There’s plenty of Tom & Jerry on over the festive period, and today’s (The Night Before Christmas) is a topical one, so I’ll try to catch that. Later also on BBC1 there’s Classic Serial fare with the penultimate episode of Olivier Twist. The days of the Classic Serial as a cheapish Sunday afternoon treat are coming to an end, so I think it’s worth tuning in (Eric Porter heads the cast as Fagin).
This episode features the dramatic moment when Bill Sikes (Michael Attwell) murders Nancy (Amanda Harris). It doesn’t have the same vicious punch as the 1960’s adaptation with Peter Vaughan and Carmel McSharry, but it’s still quite a jolting moment. Although we don’t see the blows inflicted (the camera remains focused on Sikes) the fury of his actions is obvious. That was always a problem with the Sunday teatime serial (it couldn’t show anything too disturbing) although maybe implied violence lingers longer in the memory than anything more overt.
Thanks to Billy Smart for drawing my attention to the Arena documentary on Orson Welles and Shadowlands, both on BBC2. They’re certainly worthy of attention – Shadowlands would later be remade for the big screen, but this television version looks just as absorbing (Joss Ackland and Claire Bloom head a very strong cast).
Later I’ll switch over to ITV for Me and My Girl at 7.55 pm. It always impressed me that, in the title sequence, Richard O’Sullivan could shed ten years by simply wearing a Man About The House wig.
As for this episode (Nothing Like a Quiet Sunday) it revolves around Simon’s desire to play the good Samaritan – rescuing a drunk woman and taking her home – which later backfires when the object of his charity declares that she and Simon are to be married (much to the annoyance of her fiancé).
If you hadn’t guessed that Simon’s fallen woman was from the upper classes, then her name (Winnifred Whitsun-Burnish) would have been a bit of a giveaway. She was played by Harriet Reynolds, who popped up in many popular series between the late seventies and early nineties. Sadly, she passed away at the early age of 47 in 1992.
Events take their predictable turn as they always did in this sitcom, but the presence of O’Sullivan, Joan Sanderson and Tim Brooke-Taylor (although he’s sadly absent from this one) always helped to make the series more than watchable.
6 thoughts on “Back to Christmas 1985 (22nd December 1985)”
You’re skimping on television today! The Arena Orson Welles documentary (repeated as a posthumous tribute) is enormously long, but probably worth having on in the afternoon.
The focal point of the day, though, is choosing which of the three heavyweight drama adaptations (two of theatrical origin, one literary), frustratingly scheduled against each other, to watch in the evening… ‘The Death of the Heart’ is really long for a TV drama, and may possibly have been conceived as a two-parter. As a prestige production of a West End hit made as an Everyman spin-off, ‘Shadowlands’ is the most likely to be repeated. So, because it’s the most seasonally appropriate, I’d watch Bill Bryden’s famous National Theatre production of ‘The Nativity’ – just look at the cast! – and video ‘The Death of the Heart’ (not though I actually had a video in 1985).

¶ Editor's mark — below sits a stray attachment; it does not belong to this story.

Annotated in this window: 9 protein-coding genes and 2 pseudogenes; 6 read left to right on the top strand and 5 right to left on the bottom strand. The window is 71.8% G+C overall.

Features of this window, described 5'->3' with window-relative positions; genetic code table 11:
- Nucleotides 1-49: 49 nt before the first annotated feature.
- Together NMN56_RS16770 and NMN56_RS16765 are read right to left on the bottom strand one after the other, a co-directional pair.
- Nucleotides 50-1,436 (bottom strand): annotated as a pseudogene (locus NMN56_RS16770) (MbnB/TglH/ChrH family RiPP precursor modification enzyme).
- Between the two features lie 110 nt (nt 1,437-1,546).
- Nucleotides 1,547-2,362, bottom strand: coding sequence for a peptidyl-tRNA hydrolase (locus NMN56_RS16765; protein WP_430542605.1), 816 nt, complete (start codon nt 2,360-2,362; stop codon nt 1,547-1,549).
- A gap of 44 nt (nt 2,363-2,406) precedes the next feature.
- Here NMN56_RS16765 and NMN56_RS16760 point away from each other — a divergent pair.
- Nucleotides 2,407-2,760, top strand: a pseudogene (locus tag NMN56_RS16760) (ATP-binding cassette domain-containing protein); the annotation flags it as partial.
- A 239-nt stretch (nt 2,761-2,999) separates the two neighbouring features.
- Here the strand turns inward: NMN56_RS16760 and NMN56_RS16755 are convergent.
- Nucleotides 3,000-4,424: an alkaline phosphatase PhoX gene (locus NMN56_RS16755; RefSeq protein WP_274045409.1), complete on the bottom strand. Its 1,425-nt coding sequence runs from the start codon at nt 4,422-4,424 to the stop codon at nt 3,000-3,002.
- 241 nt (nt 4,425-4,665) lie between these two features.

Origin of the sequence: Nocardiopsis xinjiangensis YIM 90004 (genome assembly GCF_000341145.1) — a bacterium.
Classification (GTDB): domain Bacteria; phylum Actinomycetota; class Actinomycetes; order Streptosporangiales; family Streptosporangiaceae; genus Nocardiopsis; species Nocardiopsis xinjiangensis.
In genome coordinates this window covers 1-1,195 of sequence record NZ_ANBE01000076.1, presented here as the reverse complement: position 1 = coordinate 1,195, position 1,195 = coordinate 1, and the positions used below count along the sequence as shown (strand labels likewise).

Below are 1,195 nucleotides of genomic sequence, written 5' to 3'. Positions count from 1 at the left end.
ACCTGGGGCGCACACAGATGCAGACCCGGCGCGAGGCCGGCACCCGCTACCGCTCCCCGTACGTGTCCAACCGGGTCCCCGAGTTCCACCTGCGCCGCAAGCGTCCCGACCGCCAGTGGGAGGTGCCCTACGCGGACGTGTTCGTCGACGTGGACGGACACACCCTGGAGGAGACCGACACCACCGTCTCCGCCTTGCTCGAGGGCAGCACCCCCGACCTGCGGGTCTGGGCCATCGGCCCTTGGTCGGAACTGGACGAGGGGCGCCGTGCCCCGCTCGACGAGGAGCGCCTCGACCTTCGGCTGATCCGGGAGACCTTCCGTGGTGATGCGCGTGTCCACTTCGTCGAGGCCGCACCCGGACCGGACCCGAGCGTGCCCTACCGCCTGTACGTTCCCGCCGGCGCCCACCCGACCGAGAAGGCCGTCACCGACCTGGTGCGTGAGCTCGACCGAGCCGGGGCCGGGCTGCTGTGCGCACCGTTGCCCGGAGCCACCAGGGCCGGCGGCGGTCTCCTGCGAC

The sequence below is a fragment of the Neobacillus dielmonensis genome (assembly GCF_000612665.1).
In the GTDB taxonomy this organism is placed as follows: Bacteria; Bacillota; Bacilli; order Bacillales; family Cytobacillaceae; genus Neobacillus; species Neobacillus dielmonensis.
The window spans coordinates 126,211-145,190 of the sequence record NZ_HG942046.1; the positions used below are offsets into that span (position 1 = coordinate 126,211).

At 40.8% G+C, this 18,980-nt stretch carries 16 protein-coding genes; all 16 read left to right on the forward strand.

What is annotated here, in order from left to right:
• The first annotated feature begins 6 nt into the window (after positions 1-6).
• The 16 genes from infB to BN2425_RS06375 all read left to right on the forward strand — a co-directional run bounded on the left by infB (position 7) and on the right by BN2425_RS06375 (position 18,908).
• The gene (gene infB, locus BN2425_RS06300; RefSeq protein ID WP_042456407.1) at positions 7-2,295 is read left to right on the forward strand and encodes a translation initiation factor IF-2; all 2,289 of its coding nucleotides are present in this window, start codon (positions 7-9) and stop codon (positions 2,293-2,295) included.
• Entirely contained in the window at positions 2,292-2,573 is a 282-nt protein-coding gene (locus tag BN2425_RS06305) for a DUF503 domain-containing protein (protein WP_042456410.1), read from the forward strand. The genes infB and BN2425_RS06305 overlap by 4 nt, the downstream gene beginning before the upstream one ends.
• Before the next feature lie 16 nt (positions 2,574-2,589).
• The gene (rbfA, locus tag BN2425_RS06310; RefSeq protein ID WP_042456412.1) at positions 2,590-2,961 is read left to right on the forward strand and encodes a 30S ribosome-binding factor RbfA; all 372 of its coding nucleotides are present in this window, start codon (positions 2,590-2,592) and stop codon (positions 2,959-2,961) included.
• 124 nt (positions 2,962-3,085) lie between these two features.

Looking at my late father’s Diary, I can see which option my parents took that evening: “TV play on C.S. Lewis’ marriage – Shadowlands. Good.”
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I had a quick skim for Shadowlands on YT but couldn’t see it. Clearly I didn’t look hard enough as it’s there, so I’ll add it to the list. Don’t know why I missed the Orson Welles, but that’s another good call.
One thing I definitely watched that day was Oliver Twist. It was a good adaptation. Was the version with Peter Vaughan the one with Melvin Hayes as the Artful Dodger? In 2012 I said that instead of showing the umpteenth repeat of Dad’s Army the BBC should dig out some of their old Dickens serials to mark his bicentenary.
Dickens is better suited to tv than film because he originally published the books in serial form. I even found David Lean’s version of Oliver Twist rather rushed, although his Dickens films did have the right Dickensian atmosphere.
Tome And Jerry: The Night Before Christmas is a classic. There was a discussion on the Guardian film website about favourite Christmas films. The Night Before Christmas was only the third Tom and Jerry cartoon (and only the second where the cat is called Tom). I’ve never seen a Tom and Jerry cartoon at the cinema. One of the curators of Picturehouse Cinemas’ cult screenings said that prints of short cartoons are hard to get hold of.
I was surprised at how little there was on BBC2 on Sunday mornings at the time. A year later they started showing the Blue Peter omnibus editions on Sunday mornings. And actually it developed into a good children’s slot.
And there was Albion Market. The NME once described The Roxy, ITV’s short-lived carbon copy of Top of the Pops, “The Albion Market of pop shows”. Which sums up Albion Market. And The Roxy.
Yes, Hayes was the Dodger (there’s some production stills elsewhere on the blog).
A forget programme from the ITV listings this year was Albion Market. Does anyone remember this? It used to be televised on Fridays & Sundays.
It was launched in August 1985 as a potential ‘sister’ show to Coronation Street and was Granada’s way of trying to draw battle with the BBC who had stormed the ratings with their new flagship show Eastenders.
Albion Market was filmed in a purpose built on Quay Street in Manchester. If I remember, it was quite bland – with dull storylines played by equally dull characters.
Granada & ITV saw fit to put it out of it’s misery in 1986 as it bombed in the ratings. The only decent thing about it was it had a rather catchy theme tune.
Obviously I remember it – but I don’t think I watched it all that often, probably only every so often out of curiosity.